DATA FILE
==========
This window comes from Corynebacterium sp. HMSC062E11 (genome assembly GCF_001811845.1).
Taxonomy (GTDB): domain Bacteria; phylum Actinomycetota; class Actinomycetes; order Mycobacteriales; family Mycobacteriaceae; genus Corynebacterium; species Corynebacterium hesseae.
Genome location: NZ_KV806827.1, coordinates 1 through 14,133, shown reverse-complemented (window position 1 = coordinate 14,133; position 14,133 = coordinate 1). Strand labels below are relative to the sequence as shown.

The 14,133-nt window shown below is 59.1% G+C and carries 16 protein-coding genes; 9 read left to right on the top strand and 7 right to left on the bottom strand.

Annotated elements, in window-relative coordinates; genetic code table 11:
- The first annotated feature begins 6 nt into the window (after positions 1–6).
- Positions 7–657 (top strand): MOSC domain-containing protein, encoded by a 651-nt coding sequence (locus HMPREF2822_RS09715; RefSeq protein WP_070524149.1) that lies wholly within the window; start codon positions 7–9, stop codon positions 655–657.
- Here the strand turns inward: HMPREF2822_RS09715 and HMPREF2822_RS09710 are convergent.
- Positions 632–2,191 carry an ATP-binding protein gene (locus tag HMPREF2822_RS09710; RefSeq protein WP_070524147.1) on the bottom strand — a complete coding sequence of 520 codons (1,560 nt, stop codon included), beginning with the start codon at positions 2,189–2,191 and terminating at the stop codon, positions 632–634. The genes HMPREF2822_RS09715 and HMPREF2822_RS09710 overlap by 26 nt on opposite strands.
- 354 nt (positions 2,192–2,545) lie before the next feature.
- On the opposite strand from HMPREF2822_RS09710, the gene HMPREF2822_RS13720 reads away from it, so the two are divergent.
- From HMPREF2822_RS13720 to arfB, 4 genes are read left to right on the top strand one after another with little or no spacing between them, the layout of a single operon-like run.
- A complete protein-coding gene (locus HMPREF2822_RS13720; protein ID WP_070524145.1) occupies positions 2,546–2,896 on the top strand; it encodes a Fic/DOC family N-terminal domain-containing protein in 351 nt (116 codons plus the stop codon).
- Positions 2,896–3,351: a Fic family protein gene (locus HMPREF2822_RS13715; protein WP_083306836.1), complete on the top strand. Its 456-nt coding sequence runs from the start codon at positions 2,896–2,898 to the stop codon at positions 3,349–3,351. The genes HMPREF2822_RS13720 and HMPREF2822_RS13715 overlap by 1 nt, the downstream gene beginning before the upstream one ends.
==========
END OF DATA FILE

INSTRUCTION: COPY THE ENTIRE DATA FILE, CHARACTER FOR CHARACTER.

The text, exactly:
This window comes from Corynebacterium sp. HMSC062E11 (genome assembly GCF_001811845.1).
Taxonomy (GTDB): domain Bacteria; phylum Actinomycetota; class Actinomycetes; order Mycobacteriales; family Mycobacteriaceae; genus Corynebacterium; species Corynebacterium hesseae.
Genome location: NZ_KV806827.1, coordinates 1 through 14,133, shown reverse-complemented (window position 1 = coordinate 14,133; position 14,133 = coordinate 1). Strand labels below are relative to the sequence as shown.

The 14,133-nt window shown below is 59.1% G+C and carries 16 protein-coding genes; 9 read left to right on the top strand and 7 right to left on the bottom strand.

Annotated elements, in window-relative coordinates; genetic code table 11:
- The first annotated feature begins 6 nt into the window (after positions 1–6).
- Positions 7–657 (top strand): MOSC domain-containing protein, encoded by a 651-nt coding sequence (locus HMPREF2822_RS09715; RefSeq protein WP_070524149.1) that lies wholly within the window; start codon positions 7–9, stop codon positions 655–657.
- Here the strand turns inward: HMPREF2822_RS09715 and HMPREF2822_RS09710 are convergent.
- Positions 632–2,191 carry an ATP-binding protein gene (locus tag HMPREF2822_RS09710; RefSeq protein WP_070524147.1) on the bottom strand — a complete coding sequence of 520 codons (1,560 nt, stop codon included), beginning with the start codon at positions 2,189–2,191 and terminating at the stop codon, positions 632–634. The genes HMPREF2822_RS09715 and HMPREF2822_RS09710 overlap by 26 nt on opposite strands.
- 354 nt (positions 2,192–2,545) lie before the next feature.
- On the opposite strand from HMPREF2822_RS09710, the gene HMPREF2822_RS13720 reads away from it, so the two are divergent.
- From HMPREF2822_RS13720 to arfB, 4 genes are read left to right on the top strand one after another with little or no spacing between them, the layout of a single operon-like run.
- A complete protein-coding gene (locus HMPREF2822_RS13720; protein ID WP_070524145.1) occupies positions 2,546–2,896 on the top strand; it encodes a Fic/DOC family N-terminal domain-containing protein in 351 nt (116 codons plus the stop codon).
- Positions 2,896–3,351: a Fic family protein gene (locus HMPREF2822_RS13715; protein WP_083306836.1), complete on the top strand. Its 456-nt coding sequence runs from the start codon at positions 2,896–2,898 to the stop codon at positions 3,349–3,351. The genes HMPREF2822_RS13720 and HMPREF2822_RS13715 overlap by 1 nt, the downstream gene beginning before the upstream one ends.